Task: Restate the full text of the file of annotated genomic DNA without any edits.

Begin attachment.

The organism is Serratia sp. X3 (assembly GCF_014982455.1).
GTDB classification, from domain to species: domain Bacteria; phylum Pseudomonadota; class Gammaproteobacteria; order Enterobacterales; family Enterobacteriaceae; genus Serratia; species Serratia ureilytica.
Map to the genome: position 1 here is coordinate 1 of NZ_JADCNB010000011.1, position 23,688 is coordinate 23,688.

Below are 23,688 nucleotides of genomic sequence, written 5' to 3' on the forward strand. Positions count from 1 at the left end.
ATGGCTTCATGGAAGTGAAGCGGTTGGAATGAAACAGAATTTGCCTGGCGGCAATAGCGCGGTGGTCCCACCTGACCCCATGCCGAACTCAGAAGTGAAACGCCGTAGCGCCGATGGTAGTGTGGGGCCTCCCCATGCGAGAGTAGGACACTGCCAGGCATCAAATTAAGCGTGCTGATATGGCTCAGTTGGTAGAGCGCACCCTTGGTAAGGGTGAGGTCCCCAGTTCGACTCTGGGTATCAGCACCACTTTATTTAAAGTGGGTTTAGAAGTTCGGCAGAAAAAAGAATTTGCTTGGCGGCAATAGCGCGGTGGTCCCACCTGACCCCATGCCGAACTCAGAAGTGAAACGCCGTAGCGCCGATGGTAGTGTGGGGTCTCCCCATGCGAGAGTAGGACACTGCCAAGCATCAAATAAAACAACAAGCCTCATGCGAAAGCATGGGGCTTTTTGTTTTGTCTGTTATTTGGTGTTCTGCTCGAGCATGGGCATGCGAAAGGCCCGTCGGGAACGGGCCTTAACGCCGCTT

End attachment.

The organism is Serratia sp. X3 (assembly GCF_014982455.1).
GTDB classification, from domain to species: domain Bacteria; phylum Pseudomonadota; class Gammaproteobacteria; order Enterobacterales; family Enterobacteriaceae; genus Serratia; species Serratia ureilytica.
Map to the genome: position 1 here is coordinate 1 of NZ_JADCNB010000011.1, position 23,688 is coordinate 23,688.

Below are 23,688 nucleotides of genomic sequence, written 5' to 3' on the forward strand. Positions count from 1 at the left end.
ATGGCTTCATGGAAGTGAAGCGGTTGGAATGAAACAGAATTTGCCTGGCGGCAATAGCGCGGTGGTCCCACCTGACCCCATGCCGAACTCAGAAGTGAAACGCCGTAGCGCCGATGGTAGTGTGGGGCCTCCCCATGCGAGAGTAGGACACTGCCAGGCATCAAATTAAGCGTGCTGATATGGCTCAGTTGGTAGAGCGCACCCTTGGTAAGGGTGAGGTCCCCAGTTCGACTCTGGGTATCAGCACCACTTTATTTAAAGTGGGTTTAGAAGTTCGGCAGAAAAAAGAATTTGCTTGGCGGCAATAGCGCGGTGGTCCCACCTGACCCCATGCCGAACTCAGAAGTGAAACGCCGTAGCGCCGATGGTAGTGTGGGGTCTCCCCATGCGAGAGTAGGACACTGCCAAGCATCAAATAAAACAACAAGCCTCATGCGAAAGCATGGGGCTTTTTGTTTTGTCTGTTATTTGGTGTTCTGCTCGAGCATGGGCATGCGAAAGGCCCGTCGGGAACGGGCCTTAACGCCGCTT